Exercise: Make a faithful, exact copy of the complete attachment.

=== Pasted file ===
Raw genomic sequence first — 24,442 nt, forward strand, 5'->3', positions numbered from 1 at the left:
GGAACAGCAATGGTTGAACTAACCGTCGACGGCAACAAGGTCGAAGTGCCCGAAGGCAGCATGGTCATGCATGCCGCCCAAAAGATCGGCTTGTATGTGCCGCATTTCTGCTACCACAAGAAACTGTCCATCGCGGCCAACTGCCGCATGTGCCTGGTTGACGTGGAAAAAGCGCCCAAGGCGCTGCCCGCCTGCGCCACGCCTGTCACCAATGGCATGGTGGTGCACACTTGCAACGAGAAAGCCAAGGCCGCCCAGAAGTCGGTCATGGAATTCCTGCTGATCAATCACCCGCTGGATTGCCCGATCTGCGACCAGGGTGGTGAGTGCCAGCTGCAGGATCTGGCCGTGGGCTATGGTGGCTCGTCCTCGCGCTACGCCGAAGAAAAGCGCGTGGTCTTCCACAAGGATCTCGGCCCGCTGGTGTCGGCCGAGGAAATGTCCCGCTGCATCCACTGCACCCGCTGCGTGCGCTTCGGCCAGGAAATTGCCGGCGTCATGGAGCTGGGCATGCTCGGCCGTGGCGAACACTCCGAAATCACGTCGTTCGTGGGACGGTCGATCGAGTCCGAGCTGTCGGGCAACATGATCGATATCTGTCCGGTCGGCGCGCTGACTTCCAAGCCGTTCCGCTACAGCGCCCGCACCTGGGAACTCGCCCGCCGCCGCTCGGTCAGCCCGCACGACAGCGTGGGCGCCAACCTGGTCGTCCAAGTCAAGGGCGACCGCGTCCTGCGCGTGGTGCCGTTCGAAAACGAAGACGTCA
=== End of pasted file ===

Raw genomic sequence first — 24,442 nt, forward strand, 5'->3', positions numbered from 1 at the left:
GGAACAGCAATGGTTGAACTAACCGTCGACGGCAACAAGGTCGAAGTGCCCGAAGGCAGCATGGTCATGCATGCCGCCCAAAAGATCGGCTTGTATGTGCCGCATTTCTGCTACCACAAGAAACTGTCCATCGCGGCCAACTGCCGCATGTGCCTGGTTGACGTGGAAAAAGCGCCCAAGGCGCTGCCCGCCTGCGCCACGCCTGTCACCAATGGCATGGTGGTGCACACTTGCAACGAGAAAGCCAAGGCCGCCCAGAAGTCGGTCATGGAATTCCTGCTGATCAATCACCCGCTGGATTGCCCGATCTGCGACCAGGGTGGTGAGTGCCAGCTGCAGGATCTGGCCGTGGGCTATGGTGGCTCGTCCTCGCGCTACGCCGAAGAAAAGCGCGTGGTCTTCCACAAGGATCTCGGCCCGCTGGTGTCGGCCGAGGAAATGTCCCGCTGCATCCACTGCACCCGCTGCGTGCGCTTCGGCCAGGAAATTGCCGGCGTCATGGAGCTGGGCATGCTCGGCCGTGGCGAACACTCCGAAATCACGTCGTTCGTGGGACGGTCGATCGAGTCCGAGCTGTCGGGCAACATGATCGATATCTGTCCGGTCGGCGCGCTGACTTCCAAGCCGTTCCGCTACAGCGCCCGCACCTGGGAACTCGCCCGCCGCCGCTCGGTCAGCCCGCACGACAGCGTGGGCGCCAACCTGGTCGTCCAAGTCAAGGGCGACCGCGTCCTGCGCGTGGTGCCGTTCGAAAACGAAGACGTCA